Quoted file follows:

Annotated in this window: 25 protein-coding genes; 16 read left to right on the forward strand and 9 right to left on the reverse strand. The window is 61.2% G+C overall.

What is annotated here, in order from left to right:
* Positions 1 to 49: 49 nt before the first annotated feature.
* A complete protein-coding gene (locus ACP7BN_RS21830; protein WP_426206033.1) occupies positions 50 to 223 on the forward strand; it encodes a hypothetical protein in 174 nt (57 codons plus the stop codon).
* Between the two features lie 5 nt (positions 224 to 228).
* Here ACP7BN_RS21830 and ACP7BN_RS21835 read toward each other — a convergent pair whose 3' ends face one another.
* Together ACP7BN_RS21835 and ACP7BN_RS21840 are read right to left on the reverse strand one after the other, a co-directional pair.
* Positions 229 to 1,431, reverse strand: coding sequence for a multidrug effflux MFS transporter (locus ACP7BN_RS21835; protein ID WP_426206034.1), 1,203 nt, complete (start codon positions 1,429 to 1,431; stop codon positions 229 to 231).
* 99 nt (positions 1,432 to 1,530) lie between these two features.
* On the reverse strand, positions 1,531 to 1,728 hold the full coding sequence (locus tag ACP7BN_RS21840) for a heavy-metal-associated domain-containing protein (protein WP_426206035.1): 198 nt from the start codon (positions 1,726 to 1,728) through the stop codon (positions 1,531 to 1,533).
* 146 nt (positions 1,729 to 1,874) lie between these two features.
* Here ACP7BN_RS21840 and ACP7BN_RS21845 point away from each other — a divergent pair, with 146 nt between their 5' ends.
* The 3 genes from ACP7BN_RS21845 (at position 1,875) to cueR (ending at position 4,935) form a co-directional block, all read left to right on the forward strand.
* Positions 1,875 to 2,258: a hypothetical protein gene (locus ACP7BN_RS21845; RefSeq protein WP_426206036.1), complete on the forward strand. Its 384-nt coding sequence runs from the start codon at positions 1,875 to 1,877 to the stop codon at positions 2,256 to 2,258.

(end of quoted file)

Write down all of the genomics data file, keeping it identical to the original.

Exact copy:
Annotated in this window: 25 protein-coding genes; 16 read left to right on the forward strand and 9 right to left on the reverse strand. The window is 61.2% G+C overall.

What is annotated here, in order from left to right:
* Positions 1 to 49: 49 nt before the first annotated feature.
* A complete protein-coding gene (locus ACP7BN_RS21830; protein WP_426206033.1) occupies positions 50 to 223 on the forward strand; it encodes a hypothetical protein in 174 nt (57 codons plus the stop codon).
* Between the two features lie 5 nt (positions 224 to 228).
* Here ACP7BN_RS21830 and ACP7BN_RS21835 read toward each other — a convergent pair whose 3' ends face one another.
* Together ACP7BN_RS21835 and ACP7BN_RS21840 are read right to left on the reverse strand one after the other, a co-directional pair.
* Positions 229 to 1,431, reverse strand: coding sequence for a multidrug effflux MFS transporter (locus ACP7BN_RS21835; protein ID WP_426206034.1), 1,203 nt, complete (start codon positions 1,429 to 1,431; stop codon positions 229 to 231).
* 99 nt (positions 1,432 to 1,530) lie between these two features.
* On the reverse strand, positions 1,531 to 1,728 hold the full coding sequence (locus tag ACP7BN_RS21840) for a heavy-metal-associated domain-containing protein (protein WP_426206035.1): 198 nt from the start codon (positions 1,726 to 1,728) through the stop codon (positions 1,531 to 1,533).
* 146 nt (positions 1,729 to 1,874) lie between these two features.
* Here ACP7BN_RS21840 and ACP7BN_RS21845 point away from each other — a divergent pair, with 146 nt between their 5' ends.
* The 3 genes from ACP7BN_RS21845 (at position 1,875) to cueR (ending at position 4,935) form a co-directional block, all read left to right on the forward strand.
* Positions 1,875 to 2,258: a hypothetical protein gene (locus ACP7BN_RS21845; RefSeq protein WP_426206036.1), complete on the forward strand. Its 384-nt coding sequence runs from the start codon at positions 1,875 to 1,877 to the stop codon at positions 2,256 to 2,258.